Best Practice Coaching – How Often You Ask?

Shouldn’t every college graduate take a course in managing and coaching people? I know my wife and I with our fancy-shmancy bachelors AND graduate degrees never received formal training. Instead, we learned like so many people, on the job. Most of that was by osmosis from mostly average experiences. No slight is intended, as few of our managers were themselves taught to manage and coach. And so the cycle continues, which is why I keep challenging the conventional “wisdom” so many of us absorbed.

Two weeks ago I wrote about how “best practice” in coaching is to ask people — even your direct reports — if they are open to coaching.  Since then, I’ve been haunted by the executive I mentioned in that post, who said, “I have a responsibility to coach my people.” He didn’t know why he should have to ask for their permission.  I used him as a foil to explain why managers should ask whether their people are open to coaching.  But I’ve been thinking that I glossed over his fundamentally valuable point:  

 Great managers do see it as a responsibility to coach. So, let’s just assert this as a clear standard: In management we do have an obligation, not just to get the job done, but to develop people’s competence, independence, and satisfaction at work.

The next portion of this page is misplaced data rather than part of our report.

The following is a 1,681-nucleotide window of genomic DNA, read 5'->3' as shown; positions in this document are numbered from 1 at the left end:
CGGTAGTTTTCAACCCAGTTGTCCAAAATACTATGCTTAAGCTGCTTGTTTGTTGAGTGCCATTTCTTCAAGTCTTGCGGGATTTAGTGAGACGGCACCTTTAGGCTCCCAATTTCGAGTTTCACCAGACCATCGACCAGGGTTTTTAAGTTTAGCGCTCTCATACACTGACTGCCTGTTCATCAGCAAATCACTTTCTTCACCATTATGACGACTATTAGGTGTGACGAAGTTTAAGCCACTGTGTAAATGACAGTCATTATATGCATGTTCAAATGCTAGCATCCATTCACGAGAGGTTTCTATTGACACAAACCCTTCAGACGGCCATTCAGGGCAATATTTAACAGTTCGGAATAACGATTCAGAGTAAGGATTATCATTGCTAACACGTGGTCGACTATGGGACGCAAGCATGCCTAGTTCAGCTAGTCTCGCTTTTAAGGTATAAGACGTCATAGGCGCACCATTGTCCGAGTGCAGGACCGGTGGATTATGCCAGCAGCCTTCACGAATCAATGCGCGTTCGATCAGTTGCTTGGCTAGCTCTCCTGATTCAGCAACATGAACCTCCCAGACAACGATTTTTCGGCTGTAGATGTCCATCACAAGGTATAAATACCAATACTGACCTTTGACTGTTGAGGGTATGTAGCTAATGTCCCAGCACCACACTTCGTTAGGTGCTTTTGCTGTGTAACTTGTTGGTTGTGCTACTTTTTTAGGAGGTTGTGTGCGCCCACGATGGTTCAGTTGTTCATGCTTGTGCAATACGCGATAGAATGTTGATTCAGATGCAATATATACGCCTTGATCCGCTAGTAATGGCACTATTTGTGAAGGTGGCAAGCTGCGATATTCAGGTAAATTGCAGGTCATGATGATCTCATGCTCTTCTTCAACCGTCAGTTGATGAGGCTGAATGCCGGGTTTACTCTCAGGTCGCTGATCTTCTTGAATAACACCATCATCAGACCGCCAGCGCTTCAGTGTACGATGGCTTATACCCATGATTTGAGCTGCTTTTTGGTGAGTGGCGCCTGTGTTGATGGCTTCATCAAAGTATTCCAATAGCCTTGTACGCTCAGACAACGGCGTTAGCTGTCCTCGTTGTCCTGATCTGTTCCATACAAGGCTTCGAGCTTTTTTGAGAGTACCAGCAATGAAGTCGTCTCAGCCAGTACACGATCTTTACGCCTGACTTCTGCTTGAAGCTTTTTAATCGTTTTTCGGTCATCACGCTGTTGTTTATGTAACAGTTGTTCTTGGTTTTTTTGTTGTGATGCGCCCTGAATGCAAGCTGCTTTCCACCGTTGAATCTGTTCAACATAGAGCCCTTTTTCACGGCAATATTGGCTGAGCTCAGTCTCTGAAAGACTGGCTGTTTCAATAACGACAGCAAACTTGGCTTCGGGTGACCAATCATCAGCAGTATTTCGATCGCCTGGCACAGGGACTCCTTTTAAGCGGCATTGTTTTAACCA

So now, I invite you to answer three questions for yourself and to share your answers with others in this community of 10 thousand reading leaders.   What do we consider best practice in terms of frequency of coaching? As a community of readers we have hundreds of thousands of years of experience as people who have been managed and who manage. So, weigh in on this 3-question survey, and immediately see the cumulative results.  I will, of course, share what stands out in next week’s Reading for Leading. I appreciate you taking a couple minutes to contribute your thoughts, as you 

Lead with your best self,



  • One of the best resources I found on Coaching comes from a series of Podcasts called Manager Tools ( They have been doing free podcasts for 8-9 years and have won podcast awards based on their content. I found this late in my career and wished I had access to their work when I was first starting out.

  • For whatever reason, supervisors seem loathe to provide the very thing that people need most – honest feedback. But we can’t expect our supervisors to know this, or break out of their comfort zone, unless we ask for the feedback.

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